A Reading of William Blake’s London
William Blake channels his general dissatisfaction of the organization of society during the late eighteenth century in his lyrical poem entitled “London” (1794). Blake uses vividly expressive language through the spoken observations of a symbolic character he created to narrate and recite social and political problems afflicting this metropolis in the late 1700’s and early 1800’s. The poem’s rhythmically patterned linear style, which is very strictly structured, reinforces its central theme: that oppression will be revisited. Blake’s use of such elements of poetry as setting and situation, diction and tone, structure and form, symbols and images, sound and rhyme, and rhythm and meter to convey this strong message of political and social importance.
The title of the poem, coupled with the first stanza, establishes the setting in London (England) and describes the social environment that frames the characters (the city’s residents) and their surroundings. The title designates the exact location of the setting and immediately informs the reader that it takes place in London. Although the lyric is written in first-person singular, the speaker is not the poet. Blake sensibly creates a persona that expresses subjective thoughts and expressions to refer to the speaker’s personal experiences in order to emphasize penetrating resonance of the poem’s diction. “London” reflects the period in which it was written by depicting the very image of most of urban life during the period of Romanticism in the late eighteenth and early nineteenth centuries. Many of the libertarian movements during this period were induced by the romantic philosophy, or the desire to be free of convention and tyranny, and …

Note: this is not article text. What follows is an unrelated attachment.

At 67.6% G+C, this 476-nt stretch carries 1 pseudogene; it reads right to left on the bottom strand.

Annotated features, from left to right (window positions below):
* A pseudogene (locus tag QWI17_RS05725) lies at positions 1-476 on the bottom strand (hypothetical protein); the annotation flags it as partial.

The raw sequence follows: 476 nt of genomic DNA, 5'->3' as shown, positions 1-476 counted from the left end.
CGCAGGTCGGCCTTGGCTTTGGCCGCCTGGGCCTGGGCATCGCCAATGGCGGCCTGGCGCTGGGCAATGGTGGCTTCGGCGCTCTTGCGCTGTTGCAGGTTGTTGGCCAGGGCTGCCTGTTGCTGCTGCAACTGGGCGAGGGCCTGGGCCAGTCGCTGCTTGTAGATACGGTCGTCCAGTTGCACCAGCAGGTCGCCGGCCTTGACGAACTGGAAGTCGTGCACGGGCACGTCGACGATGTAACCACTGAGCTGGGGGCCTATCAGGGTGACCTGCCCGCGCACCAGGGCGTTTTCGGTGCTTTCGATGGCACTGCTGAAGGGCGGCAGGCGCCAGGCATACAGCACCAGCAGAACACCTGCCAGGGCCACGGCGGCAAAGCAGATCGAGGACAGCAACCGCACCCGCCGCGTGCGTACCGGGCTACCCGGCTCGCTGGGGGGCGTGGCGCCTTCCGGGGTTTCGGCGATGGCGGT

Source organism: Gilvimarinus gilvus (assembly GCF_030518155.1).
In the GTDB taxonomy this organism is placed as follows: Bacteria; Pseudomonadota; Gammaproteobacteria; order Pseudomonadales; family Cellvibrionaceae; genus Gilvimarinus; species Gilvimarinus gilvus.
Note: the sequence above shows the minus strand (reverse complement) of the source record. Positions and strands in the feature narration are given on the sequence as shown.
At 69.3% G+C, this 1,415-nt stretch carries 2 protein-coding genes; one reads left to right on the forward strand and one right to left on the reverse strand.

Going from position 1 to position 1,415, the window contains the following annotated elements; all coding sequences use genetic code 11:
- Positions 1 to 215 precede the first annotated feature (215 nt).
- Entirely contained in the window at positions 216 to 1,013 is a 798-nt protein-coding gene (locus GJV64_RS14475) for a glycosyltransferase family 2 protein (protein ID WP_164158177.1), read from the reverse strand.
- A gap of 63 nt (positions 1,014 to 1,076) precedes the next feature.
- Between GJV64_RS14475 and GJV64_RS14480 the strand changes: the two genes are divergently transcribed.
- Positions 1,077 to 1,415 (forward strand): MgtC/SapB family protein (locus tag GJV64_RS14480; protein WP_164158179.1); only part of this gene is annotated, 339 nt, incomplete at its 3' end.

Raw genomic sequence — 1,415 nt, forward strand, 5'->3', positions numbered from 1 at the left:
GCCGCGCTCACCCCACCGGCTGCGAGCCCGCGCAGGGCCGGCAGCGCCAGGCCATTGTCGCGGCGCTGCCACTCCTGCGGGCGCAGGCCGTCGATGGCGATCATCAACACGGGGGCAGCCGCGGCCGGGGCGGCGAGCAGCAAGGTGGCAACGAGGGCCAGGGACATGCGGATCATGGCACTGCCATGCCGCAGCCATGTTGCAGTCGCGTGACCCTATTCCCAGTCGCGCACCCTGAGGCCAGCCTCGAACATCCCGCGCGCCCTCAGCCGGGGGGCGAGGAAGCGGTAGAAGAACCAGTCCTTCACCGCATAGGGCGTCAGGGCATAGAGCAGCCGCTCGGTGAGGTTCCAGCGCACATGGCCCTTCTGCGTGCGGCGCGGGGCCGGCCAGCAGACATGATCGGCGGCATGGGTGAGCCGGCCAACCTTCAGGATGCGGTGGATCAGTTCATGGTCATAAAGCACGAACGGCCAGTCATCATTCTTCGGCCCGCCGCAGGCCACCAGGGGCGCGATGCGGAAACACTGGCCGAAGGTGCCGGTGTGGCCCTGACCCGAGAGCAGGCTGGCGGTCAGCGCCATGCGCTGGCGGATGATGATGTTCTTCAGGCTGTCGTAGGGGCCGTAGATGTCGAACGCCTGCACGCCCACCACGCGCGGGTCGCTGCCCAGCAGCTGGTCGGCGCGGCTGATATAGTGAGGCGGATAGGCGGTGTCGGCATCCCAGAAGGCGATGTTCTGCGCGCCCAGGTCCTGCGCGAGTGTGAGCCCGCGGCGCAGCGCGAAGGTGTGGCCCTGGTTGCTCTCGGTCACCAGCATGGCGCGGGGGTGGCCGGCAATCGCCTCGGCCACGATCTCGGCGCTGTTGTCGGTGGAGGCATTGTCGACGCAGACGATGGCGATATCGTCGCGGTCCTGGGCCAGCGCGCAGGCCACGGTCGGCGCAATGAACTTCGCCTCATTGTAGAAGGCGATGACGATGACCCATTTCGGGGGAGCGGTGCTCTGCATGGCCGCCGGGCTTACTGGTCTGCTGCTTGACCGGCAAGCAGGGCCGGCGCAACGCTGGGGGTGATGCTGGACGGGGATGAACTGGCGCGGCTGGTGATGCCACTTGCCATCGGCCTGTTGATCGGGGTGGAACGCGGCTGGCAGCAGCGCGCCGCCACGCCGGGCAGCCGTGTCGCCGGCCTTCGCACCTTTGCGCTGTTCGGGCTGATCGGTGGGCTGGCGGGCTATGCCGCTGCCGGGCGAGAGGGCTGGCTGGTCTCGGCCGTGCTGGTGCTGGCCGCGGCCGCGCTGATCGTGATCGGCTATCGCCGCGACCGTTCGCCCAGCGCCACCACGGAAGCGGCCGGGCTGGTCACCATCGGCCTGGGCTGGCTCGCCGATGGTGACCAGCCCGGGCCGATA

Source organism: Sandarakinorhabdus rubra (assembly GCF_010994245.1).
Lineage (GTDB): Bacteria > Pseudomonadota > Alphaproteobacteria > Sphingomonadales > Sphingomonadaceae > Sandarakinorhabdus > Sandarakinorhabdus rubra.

…illiam Blake’s use of the elements of poetry balances the sense and sounds of his poem. I found the closely structured organization of the poem to be very useful in understanding its meaning through its form. The persona which Blake created provided me with a lively depiction of the narrator’s experience, which is much more than I could have ever visualized. At first I was pretty disappointed in the conclusion of Blake’s poem; however, after rereading it over and over again, I realized that it is obligatory in order to restate, once again, the central theme of “London.” Consequently, I can not think of a more suitable way to depict the terrible effects that an authoritative government has on a society!
Blake, William. “London.” The Compact Bedford Introduction to Literature. Ed. MichaelMeyer. 5th ed. Boston: Bedford/St. Martin’s, 2000. 609.